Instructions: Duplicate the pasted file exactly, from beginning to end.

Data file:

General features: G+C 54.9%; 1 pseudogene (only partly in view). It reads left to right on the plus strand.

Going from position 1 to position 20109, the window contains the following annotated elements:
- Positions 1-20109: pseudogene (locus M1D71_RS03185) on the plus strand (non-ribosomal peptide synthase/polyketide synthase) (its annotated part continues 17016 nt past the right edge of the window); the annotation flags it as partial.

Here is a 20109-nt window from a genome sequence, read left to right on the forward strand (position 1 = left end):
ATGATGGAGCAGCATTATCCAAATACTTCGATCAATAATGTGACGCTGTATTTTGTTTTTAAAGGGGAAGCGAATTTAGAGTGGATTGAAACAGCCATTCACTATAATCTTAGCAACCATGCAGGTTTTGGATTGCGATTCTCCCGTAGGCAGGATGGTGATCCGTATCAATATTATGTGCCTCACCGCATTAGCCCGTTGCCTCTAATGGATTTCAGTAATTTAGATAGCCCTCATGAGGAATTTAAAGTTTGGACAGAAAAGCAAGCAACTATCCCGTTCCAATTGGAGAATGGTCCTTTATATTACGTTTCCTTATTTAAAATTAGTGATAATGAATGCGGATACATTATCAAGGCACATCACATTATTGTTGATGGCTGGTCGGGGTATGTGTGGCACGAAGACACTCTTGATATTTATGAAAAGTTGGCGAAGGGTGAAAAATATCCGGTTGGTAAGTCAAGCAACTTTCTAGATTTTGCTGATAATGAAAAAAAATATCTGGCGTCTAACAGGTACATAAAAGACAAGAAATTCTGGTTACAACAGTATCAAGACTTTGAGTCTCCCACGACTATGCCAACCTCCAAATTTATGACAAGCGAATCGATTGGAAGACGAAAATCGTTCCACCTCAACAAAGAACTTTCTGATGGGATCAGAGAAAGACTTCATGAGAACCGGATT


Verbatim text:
General features: G+C 54.9%; 1 pseudogene (only partly in view). It reads left to right on the plus strand.

Going from position 1 to position 20109, the window contains the following annotated elements:
- Positions 1-20109: pseudogene (locus M1D71_RS03185) on the plus strand (non-ribosomal peptide synthase/polyketide synthase) (its annotated part continues 17016 nt past the right edge of the window); the annotation flags it as partial.

Here is a 20109-nt window from a genome sequence, read left to right on the forward strand (position 1 = left end):
ATGATGGAGCAGCATTATCCAAATACTTCGATCAATAATGTGACGCTGTATTTTGTTTTTAAAGGGGAAGCGAATTTAGAGTGGATTGAAACAGCCATTCACTATAATCTTAGCAACCATGCAGGTTTTGGATTGCGATTCTCCCGTAGGCAGGATGGTGATCCGTATCAATATTATGTGCCTCACCGCATTAGCCCGTTGCCTCTAATGGATTTCAGTAATTTAGATAGCCCTCATGAGGAATTTAAAGTTTGGACAGAAAAGCAAGCAACTATCCCGTTCCAATTGGAGAATGGTCCTTTATATTACGTTTCCTTATTTAAAATTAGTGATAATGAATGCGGATACATTATCAAGGCACATCACATTATTGTTGATGGCTGGTCGGGGTATGTGTGGCACGAAGACACTCTTGATATTTATGAAAAGTTGGCGAAGGGTGAAAAATATCCGGTTGGTAAGTCAAGCAACTTTCTAGATTTTGCTGATAATGAAAAAAAATATCTGGCGTCTAACAGGTACATAAAAGACAAGAAATTCTGGTTACAACAGTATCAAGACTTTGAGTCTCCCACGACTATGCCAACCTCCAAATTTATGACAAGCGAATCGATTGGAAGACGAAAATCGTTCCACCTCAACAAAGAACTTTCTGATGGGATCAGAGAAAGACTTCATGAGAACCGGATT